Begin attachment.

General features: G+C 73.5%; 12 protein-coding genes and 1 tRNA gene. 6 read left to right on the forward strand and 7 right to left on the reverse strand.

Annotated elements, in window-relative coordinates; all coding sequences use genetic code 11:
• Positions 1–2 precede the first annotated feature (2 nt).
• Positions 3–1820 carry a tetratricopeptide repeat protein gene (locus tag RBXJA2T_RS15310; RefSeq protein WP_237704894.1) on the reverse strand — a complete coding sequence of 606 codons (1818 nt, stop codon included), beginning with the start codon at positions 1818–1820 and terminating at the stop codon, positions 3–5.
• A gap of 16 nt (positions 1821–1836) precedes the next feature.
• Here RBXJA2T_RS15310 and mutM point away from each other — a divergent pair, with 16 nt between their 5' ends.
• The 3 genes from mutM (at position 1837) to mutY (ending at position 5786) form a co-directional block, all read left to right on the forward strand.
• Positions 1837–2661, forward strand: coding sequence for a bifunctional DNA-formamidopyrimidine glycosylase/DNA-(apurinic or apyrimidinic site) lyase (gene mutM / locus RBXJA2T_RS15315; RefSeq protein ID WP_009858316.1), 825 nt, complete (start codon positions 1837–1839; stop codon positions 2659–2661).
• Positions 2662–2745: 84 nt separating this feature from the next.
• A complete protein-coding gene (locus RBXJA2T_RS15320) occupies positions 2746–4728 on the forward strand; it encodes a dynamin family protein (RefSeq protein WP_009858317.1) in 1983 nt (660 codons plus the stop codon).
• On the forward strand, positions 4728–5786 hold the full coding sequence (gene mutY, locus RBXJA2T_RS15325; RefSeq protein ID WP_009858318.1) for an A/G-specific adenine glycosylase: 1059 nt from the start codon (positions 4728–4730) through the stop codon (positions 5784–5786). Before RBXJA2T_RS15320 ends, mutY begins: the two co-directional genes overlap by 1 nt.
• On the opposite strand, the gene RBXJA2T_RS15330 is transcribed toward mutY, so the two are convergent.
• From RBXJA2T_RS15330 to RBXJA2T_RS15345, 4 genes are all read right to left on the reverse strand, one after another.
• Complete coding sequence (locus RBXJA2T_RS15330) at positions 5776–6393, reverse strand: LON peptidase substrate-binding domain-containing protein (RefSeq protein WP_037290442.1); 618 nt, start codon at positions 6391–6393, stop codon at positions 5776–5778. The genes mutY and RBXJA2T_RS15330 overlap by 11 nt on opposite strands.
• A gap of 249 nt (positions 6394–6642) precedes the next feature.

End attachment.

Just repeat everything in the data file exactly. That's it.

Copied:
General features: G+C 73.5%; 12 protein-coding genes and 1 tRNA gene. 6 read left to right on the forward strand and 7 right to left on the reverse strand.

Annotated elements, in window-relative coordinates; all coding sequences use genetic code 11:
• Positions 1–2 precede the first annotated feature (2 nt).
• Positions 3–1820 carry a tetratricopeptide repeat protein gene (locus tag RBXJA2T_RS15310; RefSeq protein WP_237704894.1) on the reverse strand — a complete coding sequence of 606 codons (1818 nt, stop codon included), beginning with the start codon at positions 1818–1820 and terminating at the stop codon, positions 3–5.
• A gap of 16 nt (positions 1821–1836) precedes the next feature.
• Here RBXJA2T_RS15310 and mutM point away from each other — a divergent pair, with 16 nt between their 5' ends.
• The 3 genes from mutM (at position 1837) to mutY (ending at position 5786) form a co-directional block, all read left to right on the forward strand.
• Positions 1837–2661, forward strand: coding sequence for a bifunctional DNA-formamidopyrimidine glycosylase/DNA-(apurinic or apyrimidinic site) lyase (gene mutM / locus RBXJA2T_RS15315; RefSeq protein ID WP_009858316.1), 825 nt, complete (start codon positions 1837–1839; stop codon positions 2659–2661).
• Positions 2662–2745: 84 nt separating this feature from the next.
• A complete protein-coding gene (locus RBXJA2T_RS15320) occupies positions 2746–4728 on the forward strand; it encodes a dynamin family protein (RefSeq protein WP_009858317.1) in 1983 nt (660 codons plus the stop codon).
• On the forward strand, positions 4728–5786 hold the full coding sequence (gene mutY, locus RBXJA2T_RS15325; RefSeq protein ID WP_009858318.1) for an A/G-specific adenine glycosylase: 1059 nt from the start codon (positions 4728–4730) through the stop codon (positions 5784–5786). Before RBXJA2T_RS15320 ends, mutY begins: the two co-directional genes overlap by 1 nt.
• On the opposite strand, the gene RBXJA2T_RS15330 is transcribed toward mutY, so the two are convergent.
• From RBXJA2T_RS15330 to RBXJA2T_RS15345, 4 genes are all read right to left on the reverse strand, one after another.
• Complete coding sequence (locus RBXJA2T_RS15330) at positions 5776–6393, reverse strand: LON peptidase substrate-binding domain-containing protein (RefSeq protein WP_037290442.1); 618 nt, start codon at positions 6391–6393, stop codon at positions 5776–5778. The genes mutY and RBXJA2T_RS15330 overlap by 11 nt on opposite strands.
• A gap of 249 nt (positions 6394–6642) precedes the next feature.